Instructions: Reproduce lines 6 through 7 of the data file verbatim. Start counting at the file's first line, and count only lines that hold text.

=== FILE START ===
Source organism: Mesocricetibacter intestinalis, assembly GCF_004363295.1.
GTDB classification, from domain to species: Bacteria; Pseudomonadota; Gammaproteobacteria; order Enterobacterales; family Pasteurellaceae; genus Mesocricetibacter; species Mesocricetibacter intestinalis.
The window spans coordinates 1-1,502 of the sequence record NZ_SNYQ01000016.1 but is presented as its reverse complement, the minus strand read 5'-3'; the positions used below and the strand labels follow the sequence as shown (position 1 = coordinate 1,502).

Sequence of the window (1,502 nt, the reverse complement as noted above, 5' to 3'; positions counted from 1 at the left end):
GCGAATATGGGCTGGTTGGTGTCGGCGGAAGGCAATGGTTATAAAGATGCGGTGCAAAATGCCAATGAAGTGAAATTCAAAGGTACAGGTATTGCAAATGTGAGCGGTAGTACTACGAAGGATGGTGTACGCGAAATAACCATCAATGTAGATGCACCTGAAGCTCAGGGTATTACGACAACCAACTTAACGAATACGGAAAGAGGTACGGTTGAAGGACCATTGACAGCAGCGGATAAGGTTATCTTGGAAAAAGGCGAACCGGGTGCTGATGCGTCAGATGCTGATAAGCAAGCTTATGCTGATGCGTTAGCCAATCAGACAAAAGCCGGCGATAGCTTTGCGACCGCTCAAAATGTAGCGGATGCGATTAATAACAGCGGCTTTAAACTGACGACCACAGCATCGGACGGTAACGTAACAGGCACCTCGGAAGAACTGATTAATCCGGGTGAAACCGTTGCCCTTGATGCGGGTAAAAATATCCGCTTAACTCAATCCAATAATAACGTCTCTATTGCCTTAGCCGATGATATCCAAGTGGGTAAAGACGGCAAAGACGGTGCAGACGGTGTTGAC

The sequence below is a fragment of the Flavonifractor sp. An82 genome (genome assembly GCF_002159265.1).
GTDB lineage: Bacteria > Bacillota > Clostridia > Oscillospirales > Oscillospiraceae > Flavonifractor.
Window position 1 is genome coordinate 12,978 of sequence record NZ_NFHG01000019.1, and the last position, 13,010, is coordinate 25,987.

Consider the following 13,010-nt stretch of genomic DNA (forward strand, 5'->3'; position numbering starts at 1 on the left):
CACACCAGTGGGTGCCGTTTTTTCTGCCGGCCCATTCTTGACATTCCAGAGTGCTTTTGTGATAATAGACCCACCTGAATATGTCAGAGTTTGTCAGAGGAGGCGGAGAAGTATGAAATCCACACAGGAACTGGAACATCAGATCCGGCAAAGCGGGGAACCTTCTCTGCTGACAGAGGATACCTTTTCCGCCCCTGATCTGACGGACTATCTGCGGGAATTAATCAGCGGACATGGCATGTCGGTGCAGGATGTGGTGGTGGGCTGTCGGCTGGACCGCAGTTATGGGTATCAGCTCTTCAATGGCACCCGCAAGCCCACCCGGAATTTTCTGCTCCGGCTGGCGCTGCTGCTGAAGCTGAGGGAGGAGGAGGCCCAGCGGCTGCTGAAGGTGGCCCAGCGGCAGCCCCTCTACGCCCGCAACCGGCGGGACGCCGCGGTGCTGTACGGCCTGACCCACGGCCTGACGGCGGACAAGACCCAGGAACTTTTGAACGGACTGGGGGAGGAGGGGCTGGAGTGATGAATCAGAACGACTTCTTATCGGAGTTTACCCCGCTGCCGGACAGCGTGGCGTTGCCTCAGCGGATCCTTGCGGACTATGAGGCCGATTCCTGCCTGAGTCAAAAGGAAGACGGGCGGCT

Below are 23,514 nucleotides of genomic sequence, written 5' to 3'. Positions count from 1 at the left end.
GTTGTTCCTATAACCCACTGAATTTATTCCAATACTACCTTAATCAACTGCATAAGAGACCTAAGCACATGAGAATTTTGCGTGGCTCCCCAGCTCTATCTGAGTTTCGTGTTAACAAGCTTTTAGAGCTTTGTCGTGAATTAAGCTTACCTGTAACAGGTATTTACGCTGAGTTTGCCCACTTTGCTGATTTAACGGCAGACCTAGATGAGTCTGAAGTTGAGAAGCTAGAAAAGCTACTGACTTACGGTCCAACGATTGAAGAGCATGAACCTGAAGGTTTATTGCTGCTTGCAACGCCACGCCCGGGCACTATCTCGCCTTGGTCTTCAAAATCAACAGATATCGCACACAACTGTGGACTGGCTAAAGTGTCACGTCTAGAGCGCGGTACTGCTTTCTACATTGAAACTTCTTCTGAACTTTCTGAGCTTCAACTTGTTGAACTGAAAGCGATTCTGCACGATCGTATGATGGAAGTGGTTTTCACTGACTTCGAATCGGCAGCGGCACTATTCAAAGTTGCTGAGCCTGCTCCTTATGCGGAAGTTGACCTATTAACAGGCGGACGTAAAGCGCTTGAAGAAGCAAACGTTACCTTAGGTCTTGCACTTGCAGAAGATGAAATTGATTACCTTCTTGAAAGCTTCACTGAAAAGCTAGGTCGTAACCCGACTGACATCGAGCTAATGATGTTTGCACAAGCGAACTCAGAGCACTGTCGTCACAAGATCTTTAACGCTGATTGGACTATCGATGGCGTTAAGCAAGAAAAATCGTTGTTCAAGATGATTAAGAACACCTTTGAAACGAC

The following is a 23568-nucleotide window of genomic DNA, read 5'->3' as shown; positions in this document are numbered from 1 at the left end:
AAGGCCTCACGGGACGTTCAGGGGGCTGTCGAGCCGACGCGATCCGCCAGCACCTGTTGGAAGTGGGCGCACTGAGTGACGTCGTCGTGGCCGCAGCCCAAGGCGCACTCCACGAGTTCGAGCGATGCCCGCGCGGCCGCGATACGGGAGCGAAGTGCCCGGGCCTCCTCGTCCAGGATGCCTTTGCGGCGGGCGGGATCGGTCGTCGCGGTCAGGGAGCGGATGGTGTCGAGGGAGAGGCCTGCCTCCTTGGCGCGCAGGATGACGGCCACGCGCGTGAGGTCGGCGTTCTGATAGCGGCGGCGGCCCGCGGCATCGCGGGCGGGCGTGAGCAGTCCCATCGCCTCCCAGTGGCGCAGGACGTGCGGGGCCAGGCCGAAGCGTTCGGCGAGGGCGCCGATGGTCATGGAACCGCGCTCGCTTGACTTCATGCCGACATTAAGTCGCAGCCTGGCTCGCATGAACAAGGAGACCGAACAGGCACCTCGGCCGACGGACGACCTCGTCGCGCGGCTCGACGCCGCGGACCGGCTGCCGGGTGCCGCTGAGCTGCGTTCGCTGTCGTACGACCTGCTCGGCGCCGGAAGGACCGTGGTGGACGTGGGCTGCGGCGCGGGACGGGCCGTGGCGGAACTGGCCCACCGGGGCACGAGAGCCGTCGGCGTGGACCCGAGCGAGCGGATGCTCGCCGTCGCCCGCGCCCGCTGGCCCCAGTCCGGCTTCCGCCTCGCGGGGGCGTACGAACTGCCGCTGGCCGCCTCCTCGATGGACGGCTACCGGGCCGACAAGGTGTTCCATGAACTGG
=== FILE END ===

The sequence below is a fragment of the Flavonifractor sp. An82 genome (genome assembly GCF_002159265.1).
GTDB lineage: Bacteria > Bacillota > Clostridia > Oscillospirales > Oscillospiraceae > Flavonifractor.